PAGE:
Spearheaded by the disheartened Unitarian preacher Ralph Waldo Emerson and his 1836 essay “Nature,” transcendentalists advanced the idea that surviving and flourishing were merely functions of recognizing one’s own innate divinity, an endeavor undertaken not via the intermediary of a preacher or priest in a church house, but alone. Hence, although the number of transcendentalists within the United States never exceeded that of an infinitesimal minority, their legacy survives and is celebrated as integrally American due to the manner in which emphasis on individuality and independence mirror the country’s stated goals. For example, Walt Whitman’s “Song of Myself ” (see Leaves of Grass) is an inductive celebration of the nation-state as construed by each and every one of its respective constituent citizens and environs. His is truly poetry of inclusion, stressing both his spirit and body; by commemorating, rather than debasing his physicality, Whitman marvels at the manner in which matter only changes form, thereby ensuring its survival, be it as human, grass, or dirt beneath one’s boot soles.

Henry David Thoreau took Whitman’s ebullience even further, specifically positing the wilderness as savior by writing in his essay “Walking” (1862) that “in wildness is the preservation of the world,” a sentiment that would come to serve as a mantra for environmentalists. The idealism of transcendentalism, however, would last only until the time of the Civil War, as national survival quickly advanced to the forefront of public consciousness. Slave narratives penned by Harriet Jacobs (Incidents in the Life of A Slave Girl, Written by Herself ) and Frederick Douglass (Narrative of the Life of Frederick Douglass, an American Slave), along with Harriet Beecher Stowe’s Uncle Tom’s Cabin, intensified the debate over slavery that threatened to destroy the country. Yet amid all the politics of division, the transcripts of Abraham Lincoln’s speeches reveal a president concerned, first and foremost, with the survival of the Union. In 1890, the American frontier was declared “closed,” thus effectively ending what had until then been the country’s most enduring myth: that of the West. Suddenly, the United States and her authors had to acknowledge the philosophical significance communicated by this spatial reality: There was, indeed, no more second chance. What remained was to turn back around and re examine the manner in which the continent had been settled. Furthermore, the Industrial Revolution and its attendant advances in transportation had shifted the American economy from agrarian to mechanized. This phenomenon, along with tough economic times following the war, facilitated the rise of naturalists like Theodore Dreiser (An American Tragedy) and Stephen Crane (The Open Boat), whose writing highlighted the manner in which survival now pertained more to getting along in bustling capitalist metropolises than on sun-drenched prairies.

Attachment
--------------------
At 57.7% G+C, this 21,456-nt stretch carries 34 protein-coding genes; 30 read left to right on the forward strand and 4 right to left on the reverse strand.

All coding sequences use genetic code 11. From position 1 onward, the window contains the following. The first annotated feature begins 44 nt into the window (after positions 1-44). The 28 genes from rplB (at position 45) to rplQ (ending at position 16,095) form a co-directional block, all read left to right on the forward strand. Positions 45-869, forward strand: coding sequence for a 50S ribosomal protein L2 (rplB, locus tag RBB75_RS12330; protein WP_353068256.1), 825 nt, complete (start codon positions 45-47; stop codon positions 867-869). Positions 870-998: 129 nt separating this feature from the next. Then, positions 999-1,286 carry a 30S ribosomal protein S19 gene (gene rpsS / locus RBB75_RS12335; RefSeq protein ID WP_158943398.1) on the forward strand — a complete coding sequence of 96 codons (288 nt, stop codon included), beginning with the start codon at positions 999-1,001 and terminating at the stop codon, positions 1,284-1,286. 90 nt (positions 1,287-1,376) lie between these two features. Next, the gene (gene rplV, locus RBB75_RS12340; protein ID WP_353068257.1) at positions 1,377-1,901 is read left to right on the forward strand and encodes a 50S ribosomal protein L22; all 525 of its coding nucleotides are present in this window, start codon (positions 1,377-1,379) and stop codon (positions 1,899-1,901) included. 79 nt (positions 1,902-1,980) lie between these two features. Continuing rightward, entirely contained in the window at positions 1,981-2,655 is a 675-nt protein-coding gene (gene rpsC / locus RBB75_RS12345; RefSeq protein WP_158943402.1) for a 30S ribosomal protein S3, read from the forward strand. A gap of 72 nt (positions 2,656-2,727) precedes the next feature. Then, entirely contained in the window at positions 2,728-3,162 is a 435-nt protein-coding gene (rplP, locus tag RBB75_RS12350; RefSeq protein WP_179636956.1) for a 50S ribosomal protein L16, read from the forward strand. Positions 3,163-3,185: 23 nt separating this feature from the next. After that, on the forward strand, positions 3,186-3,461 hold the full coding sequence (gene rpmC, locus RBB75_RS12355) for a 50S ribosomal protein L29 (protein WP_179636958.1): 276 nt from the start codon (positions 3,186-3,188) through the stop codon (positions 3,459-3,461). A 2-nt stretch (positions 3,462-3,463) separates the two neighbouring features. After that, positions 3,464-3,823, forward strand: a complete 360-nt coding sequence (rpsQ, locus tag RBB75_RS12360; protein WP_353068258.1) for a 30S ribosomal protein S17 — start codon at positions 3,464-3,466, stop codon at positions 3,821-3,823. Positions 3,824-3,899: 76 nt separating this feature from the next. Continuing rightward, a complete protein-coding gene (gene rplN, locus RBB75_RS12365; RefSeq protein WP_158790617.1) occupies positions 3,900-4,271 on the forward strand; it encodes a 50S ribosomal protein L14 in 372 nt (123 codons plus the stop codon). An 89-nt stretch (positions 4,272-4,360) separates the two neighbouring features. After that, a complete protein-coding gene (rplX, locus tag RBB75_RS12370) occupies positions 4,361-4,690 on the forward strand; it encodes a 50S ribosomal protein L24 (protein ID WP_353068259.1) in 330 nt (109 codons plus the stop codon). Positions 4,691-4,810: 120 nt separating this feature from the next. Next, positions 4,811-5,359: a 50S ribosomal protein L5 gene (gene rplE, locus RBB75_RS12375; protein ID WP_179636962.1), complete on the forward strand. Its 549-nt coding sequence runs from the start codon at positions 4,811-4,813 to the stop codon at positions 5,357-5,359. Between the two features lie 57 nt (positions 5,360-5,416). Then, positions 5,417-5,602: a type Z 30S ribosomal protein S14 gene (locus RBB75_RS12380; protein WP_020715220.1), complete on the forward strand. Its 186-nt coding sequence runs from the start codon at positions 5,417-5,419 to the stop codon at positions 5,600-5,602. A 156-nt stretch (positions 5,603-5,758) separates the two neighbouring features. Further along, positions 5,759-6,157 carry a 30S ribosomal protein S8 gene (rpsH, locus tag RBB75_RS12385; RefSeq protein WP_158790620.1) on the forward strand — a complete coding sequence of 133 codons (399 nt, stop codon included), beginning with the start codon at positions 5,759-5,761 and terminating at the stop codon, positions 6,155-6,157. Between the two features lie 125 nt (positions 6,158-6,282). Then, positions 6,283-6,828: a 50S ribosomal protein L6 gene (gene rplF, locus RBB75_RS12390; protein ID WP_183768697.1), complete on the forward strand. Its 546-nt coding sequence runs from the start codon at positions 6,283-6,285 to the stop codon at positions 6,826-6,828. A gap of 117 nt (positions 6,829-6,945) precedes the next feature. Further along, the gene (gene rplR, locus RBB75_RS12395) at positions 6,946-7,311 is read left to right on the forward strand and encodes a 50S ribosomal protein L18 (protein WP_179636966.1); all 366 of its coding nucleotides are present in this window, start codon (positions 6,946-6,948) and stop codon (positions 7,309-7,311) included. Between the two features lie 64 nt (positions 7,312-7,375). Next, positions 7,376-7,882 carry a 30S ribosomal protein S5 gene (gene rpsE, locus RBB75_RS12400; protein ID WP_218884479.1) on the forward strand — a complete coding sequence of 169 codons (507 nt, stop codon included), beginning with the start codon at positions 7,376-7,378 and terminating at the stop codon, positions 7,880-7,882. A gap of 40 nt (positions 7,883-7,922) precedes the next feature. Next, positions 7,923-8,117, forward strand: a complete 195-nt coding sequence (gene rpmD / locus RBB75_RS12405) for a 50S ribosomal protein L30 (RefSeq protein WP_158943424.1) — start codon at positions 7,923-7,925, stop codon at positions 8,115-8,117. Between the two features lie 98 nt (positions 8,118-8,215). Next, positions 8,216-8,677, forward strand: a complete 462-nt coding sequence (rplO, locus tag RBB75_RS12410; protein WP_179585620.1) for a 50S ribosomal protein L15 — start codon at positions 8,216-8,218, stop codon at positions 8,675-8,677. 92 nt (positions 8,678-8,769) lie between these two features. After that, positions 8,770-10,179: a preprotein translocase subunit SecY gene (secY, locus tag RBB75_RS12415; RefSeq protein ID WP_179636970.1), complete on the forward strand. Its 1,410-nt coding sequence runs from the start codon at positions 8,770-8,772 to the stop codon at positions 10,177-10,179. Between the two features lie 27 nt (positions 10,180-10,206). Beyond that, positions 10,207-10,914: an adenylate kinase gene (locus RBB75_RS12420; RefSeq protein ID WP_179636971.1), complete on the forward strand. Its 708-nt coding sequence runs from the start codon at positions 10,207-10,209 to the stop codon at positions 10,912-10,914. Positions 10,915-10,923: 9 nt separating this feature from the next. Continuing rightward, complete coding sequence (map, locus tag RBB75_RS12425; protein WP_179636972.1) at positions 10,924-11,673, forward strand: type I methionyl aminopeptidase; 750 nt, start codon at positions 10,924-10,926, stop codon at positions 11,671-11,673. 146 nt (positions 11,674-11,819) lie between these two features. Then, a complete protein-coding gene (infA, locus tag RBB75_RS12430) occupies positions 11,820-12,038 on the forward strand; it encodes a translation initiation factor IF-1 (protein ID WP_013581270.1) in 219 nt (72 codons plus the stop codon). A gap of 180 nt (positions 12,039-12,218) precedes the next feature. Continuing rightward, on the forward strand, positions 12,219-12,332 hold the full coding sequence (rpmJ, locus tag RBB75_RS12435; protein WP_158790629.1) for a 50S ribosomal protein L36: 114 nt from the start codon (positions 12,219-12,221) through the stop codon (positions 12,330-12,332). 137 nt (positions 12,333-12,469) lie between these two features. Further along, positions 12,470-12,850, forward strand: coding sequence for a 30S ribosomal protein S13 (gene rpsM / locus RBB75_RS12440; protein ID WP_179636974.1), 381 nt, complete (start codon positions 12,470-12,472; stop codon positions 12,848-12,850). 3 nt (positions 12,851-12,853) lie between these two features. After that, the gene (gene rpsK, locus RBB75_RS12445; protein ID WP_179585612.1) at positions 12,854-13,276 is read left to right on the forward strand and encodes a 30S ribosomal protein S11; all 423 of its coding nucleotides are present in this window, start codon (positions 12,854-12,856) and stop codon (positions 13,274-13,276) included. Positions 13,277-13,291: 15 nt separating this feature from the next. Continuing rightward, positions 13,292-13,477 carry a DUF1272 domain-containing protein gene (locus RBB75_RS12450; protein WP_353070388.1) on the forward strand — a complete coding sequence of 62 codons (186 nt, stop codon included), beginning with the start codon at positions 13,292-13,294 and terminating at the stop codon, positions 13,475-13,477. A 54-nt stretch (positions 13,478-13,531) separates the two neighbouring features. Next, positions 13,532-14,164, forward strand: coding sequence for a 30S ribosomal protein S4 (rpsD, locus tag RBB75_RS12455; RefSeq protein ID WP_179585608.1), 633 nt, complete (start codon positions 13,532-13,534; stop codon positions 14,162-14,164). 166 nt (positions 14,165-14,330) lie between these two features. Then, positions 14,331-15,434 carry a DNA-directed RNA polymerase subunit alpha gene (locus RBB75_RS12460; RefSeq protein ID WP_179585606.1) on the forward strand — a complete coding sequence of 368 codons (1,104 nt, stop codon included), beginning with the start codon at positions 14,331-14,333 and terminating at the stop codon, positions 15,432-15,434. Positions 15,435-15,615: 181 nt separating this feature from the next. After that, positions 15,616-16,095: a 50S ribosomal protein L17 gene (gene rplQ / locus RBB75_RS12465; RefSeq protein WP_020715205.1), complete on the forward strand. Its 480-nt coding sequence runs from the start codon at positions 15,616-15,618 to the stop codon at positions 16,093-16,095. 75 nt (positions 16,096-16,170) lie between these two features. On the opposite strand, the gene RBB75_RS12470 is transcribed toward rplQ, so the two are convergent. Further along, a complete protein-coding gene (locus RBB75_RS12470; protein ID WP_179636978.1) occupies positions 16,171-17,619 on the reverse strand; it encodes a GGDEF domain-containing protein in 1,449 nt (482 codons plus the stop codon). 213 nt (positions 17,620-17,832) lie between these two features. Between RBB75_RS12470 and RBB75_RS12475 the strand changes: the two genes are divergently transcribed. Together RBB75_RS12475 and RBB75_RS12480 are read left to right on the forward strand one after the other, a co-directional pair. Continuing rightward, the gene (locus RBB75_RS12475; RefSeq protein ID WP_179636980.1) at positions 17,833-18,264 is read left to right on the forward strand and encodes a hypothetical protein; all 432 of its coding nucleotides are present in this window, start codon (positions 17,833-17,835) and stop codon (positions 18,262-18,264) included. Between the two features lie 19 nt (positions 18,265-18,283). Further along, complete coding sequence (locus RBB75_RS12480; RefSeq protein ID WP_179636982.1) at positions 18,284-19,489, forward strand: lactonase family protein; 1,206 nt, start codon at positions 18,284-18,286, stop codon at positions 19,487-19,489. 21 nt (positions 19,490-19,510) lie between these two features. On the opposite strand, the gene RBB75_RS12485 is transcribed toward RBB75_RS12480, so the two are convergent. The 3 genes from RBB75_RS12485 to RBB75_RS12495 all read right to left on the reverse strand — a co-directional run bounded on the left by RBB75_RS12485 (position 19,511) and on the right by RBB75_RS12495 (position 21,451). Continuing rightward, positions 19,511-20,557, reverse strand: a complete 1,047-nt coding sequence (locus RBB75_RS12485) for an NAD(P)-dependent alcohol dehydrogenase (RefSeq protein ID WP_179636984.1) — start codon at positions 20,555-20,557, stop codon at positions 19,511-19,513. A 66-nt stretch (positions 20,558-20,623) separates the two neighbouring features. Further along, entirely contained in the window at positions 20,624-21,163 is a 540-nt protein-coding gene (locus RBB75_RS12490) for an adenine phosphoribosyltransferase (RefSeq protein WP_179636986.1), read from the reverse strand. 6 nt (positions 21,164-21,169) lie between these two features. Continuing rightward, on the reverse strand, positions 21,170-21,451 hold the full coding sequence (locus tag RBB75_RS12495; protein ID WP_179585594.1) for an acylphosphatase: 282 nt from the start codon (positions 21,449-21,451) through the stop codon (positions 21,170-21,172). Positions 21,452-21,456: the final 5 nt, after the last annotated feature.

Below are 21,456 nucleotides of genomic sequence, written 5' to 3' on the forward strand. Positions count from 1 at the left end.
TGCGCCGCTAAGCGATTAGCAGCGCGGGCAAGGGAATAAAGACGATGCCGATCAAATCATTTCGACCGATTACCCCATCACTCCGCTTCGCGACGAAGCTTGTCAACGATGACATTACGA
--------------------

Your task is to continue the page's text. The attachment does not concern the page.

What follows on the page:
Modernists sought solace with this increasingly unrecognizable world. Willa Cather, F. Scott Fitzgerald, and William Faulkner all wrote eulogistically of a country they were not certain they really knew. Jack Kerouac and Kurt Vonnegut followed suit. Postmodernism interrogated what surviving in the 20th century necessarily entailed. Most recently, however, the ecocritical movement, a critical literary approach aiming to treat nature, according to the scholar David Mazel, as if it were consequential has added further nuance to survival’s role in literature. Citing environmental degradation, including groundwater contamination, overuse of pesticides, deforestation, pollution, and global warming, authors (beginning ostensibly with Rachel Carson in Silent Spring [1962] and still gaining momentum from scholars like Glen Love) have stressed the seemingly rudimentary concept that the survival of literature—indeed, that of all art—is integrally dependent on the survival of an environment able to sustain humanity itself. This basic assumption refutes the postmodern maxim that there are no absolutes, and it emphasizes that the theme of survival in literature is a very fundamental one; indeed, as people and texts are paralleled, they share a similar fate.

See also Bradbury, Ray: Fahrenheit 451; Defoe, Daniel: Robinson Crusoe; Dickens, Charles: Oliver Twist; Erdrich, Louise: Love Medicine; Tracks; Frank, Anne: Anne Frank: The Diary of a Young Girl; Golding, William: Lord of the Flies; Gordimer, Nadine: Burger’s Daughter; Harte, Bret: “Outcasts of Poker Flats, The”; Hemingway, Ernest: Farewell to Arms, A; Kingston, Maxine Hong: Woman Warrior, The; Mukherjee, Bharati: Middleman and Other Stories, The; O’Brien, Tim: Going after Cacciato; Solzhenitsyn, Alexander: One Day in the Life of Ivan Denisovich; Steinbeck, John: Pearl, The; Tennyson, Alfred, Lord: In Memoriam A. H. H.; Wright, Richard: Native Son.